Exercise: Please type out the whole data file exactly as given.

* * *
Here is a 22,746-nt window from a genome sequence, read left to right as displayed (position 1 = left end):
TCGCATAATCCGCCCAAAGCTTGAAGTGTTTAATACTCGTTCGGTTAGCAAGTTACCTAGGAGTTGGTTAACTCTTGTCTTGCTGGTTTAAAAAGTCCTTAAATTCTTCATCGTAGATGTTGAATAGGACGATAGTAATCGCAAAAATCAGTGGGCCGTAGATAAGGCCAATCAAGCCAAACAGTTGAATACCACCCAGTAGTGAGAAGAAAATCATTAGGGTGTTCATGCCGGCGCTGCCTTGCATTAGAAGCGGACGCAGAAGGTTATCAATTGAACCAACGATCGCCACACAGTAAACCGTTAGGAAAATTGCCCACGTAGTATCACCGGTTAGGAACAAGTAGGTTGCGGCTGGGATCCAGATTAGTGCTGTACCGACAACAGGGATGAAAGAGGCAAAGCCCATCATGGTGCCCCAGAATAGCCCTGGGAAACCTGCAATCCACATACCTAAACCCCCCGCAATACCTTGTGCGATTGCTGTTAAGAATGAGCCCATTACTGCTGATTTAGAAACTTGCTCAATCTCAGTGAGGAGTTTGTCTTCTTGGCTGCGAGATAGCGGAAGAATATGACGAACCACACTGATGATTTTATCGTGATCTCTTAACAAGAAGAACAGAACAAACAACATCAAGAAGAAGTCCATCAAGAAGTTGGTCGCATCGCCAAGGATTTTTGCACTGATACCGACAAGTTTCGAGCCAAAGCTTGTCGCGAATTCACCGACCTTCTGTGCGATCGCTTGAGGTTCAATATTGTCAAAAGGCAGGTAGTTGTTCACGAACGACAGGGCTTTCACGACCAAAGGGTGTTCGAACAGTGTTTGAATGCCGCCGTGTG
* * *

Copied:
Here is a 22,746-nt window from a genome sequence, read left to right as displayed (position 1 = left end):
TCGCATAATCCGCCCAAAGCTTGAAGTGTTTAATACTCGTTCGGTTAGCAAGTTACCTAGGAGTTGGTTAACTCTTGTCTTGCTGGTTTAAAAAGTCCTTAAATTCTTCATCGTAGATGTTGAATAGGACGATAGTAATCGCAAAAATCAGTGGGCCGTAGATAAGGCCAATCAAGCCAAACAGTTGAATACCACCCAGTAGTGAGAAGAAAATCATTAGGGTGTTCATGCCGGCGCTGCCTTGCATTAGAAGCGGACGCAGAAGGTTATCAATTGAACCAACGATCGCCACACAGTAAACCGTTAGGAAAATTGCCCACGTAGTATCACCGGTTAGGAACAAGTAGGTTGCGGCTGGGATCCAGATTAGTGCTGTACCGACAACAGGGATGAAAGAGGCAAAGCCCATCATGGTGCCCCAGAATAGCCCTGGGAAACCTGCAATCCACATACCTAAACCCCCCGCAATACCTTGTGCGATTGCTGTTAAGAATGAGCCCATTACTGCTGATTTAGAAACTTGCTCAATCTCAGTGAGGAGTTTGTCTTCTTGGCTGCGAGATAGCGGAAGAATATGACGAACCACACTGATGATTTTATCGTGATCTCTTAACAAGAAGAACAGAACAAACAACATCAAGAAGAAGTCCATCAAGAAGTTGGTCGCATCGCCAAGGATTTTTGCACTGATACCGACAAGTTTCGAGCCAAAGCTTGTCGCGAATTCACCGACCTTCTGTGCGATCGCTTGAGGTTCAATATTGTCAAAAGGCAGGTAGTTGTTCACGAACGACAGGGCTTTCACGACCAAAGGGTGTTCGAACAGTGTTTGAATGCCGCCGTGTG